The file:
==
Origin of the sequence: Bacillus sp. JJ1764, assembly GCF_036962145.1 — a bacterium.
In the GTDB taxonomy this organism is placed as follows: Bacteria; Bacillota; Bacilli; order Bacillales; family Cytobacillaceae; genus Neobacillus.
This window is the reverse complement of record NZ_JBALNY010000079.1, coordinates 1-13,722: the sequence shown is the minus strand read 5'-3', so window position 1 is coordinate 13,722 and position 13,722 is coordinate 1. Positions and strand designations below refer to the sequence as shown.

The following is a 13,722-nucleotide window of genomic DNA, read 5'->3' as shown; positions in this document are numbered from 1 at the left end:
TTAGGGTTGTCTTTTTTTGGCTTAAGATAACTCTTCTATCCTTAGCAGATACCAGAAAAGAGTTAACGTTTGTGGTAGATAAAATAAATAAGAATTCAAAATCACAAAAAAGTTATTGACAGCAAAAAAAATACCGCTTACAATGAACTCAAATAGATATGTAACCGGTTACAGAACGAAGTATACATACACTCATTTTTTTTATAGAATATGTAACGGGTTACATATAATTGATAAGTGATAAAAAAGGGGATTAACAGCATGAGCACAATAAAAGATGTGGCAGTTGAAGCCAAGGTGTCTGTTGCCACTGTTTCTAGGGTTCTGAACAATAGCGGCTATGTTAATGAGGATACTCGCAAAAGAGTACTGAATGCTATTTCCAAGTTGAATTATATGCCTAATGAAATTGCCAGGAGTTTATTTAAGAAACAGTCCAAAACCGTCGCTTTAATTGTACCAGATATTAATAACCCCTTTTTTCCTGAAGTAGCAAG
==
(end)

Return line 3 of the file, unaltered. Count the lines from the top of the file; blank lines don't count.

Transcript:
This window is the reverse complement of record NZ_JBALNY010000079.1, coordinates 1-13,722: the sequence shown is the minus strand read 5'-3', so window position 1 is coordinate 13,722 and position 13,722 is coordinate 1. Positions and strand designations below refer to the sequence as shown.